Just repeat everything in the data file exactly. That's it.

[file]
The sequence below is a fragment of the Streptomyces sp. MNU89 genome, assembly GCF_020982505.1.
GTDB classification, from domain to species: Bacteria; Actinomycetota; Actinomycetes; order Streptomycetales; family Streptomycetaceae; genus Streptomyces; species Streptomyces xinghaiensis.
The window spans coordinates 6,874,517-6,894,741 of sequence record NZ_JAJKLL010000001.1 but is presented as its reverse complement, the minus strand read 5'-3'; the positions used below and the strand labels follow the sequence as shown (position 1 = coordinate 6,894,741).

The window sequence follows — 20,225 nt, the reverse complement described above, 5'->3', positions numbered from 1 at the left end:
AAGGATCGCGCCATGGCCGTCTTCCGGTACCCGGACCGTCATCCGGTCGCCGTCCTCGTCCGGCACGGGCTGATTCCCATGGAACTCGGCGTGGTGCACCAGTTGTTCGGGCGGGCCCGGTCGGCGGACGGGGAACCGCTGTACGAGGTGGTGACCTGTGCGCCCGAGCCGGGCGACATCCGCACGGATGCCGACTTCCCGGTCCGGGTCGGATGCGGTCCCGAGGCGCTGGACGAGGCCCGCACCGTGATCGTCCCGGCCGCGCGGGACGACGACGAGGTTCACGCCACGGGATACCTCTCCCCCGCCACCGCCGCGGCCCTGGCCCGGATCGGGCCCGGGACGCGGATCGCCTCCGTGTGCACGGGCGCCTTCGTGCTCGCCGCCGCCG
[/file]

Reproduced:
The sequence below is a fragment of the Streptomyces sp. MNU89 genome, assembly GCF_020982505.1.
GTDB classification, from domain to species: Bacteria; Actinomycetota; Actinomycetes; order Streptomycetales; family Streptomycetaceae; genus Streptomyces; species Streptomyces xinghaiensis.
The window spans coordinates 6,874,517-6,894,741 of sequence record NZ_JAJKLL010000001.1 but is presented as its reverse complement, the minus strand read 5'-3'; the positions used below and the strand labels follow the sequence as shown (position 1 = coordinate 6,894,741).

The window sequence follows — 20,225 nt, the reverse complement described above, 5'->3', positions numbered from 1 at the left end:
AAGGATCGCGCCATGGCCGTCTTCCGGTACCCGGACCGTCATCCGGTCGCCGTCCTCGTCCGGCACGGGCTGATTCCCATGGAACTCGGCGTGGTGCACCAGTTGTTCGGGCGGGCCCGGTCGGCGGACGGGGAACCGCTGTACGAGGTGGTGACCTGTGCGCCCGAGCCGGGCGACATCCGCACGGATGCCGACTTCCCGGTCCGGGTCGGATGCGGTCCCGAGGCGCTGGACGAGGCCCGCACCGTGATCGTCCCGGCCGCGCGGGACGACGACGAGGTTCACGCCACGGGATACCTCTCCCCCGCCACCGCCGCGGCCCTGGCCCGGATCGGGCCCGGGACGCGGATCGCCTCCGTGTGCACGGGCGCCTTCGTGCTCGCCGCCGCCG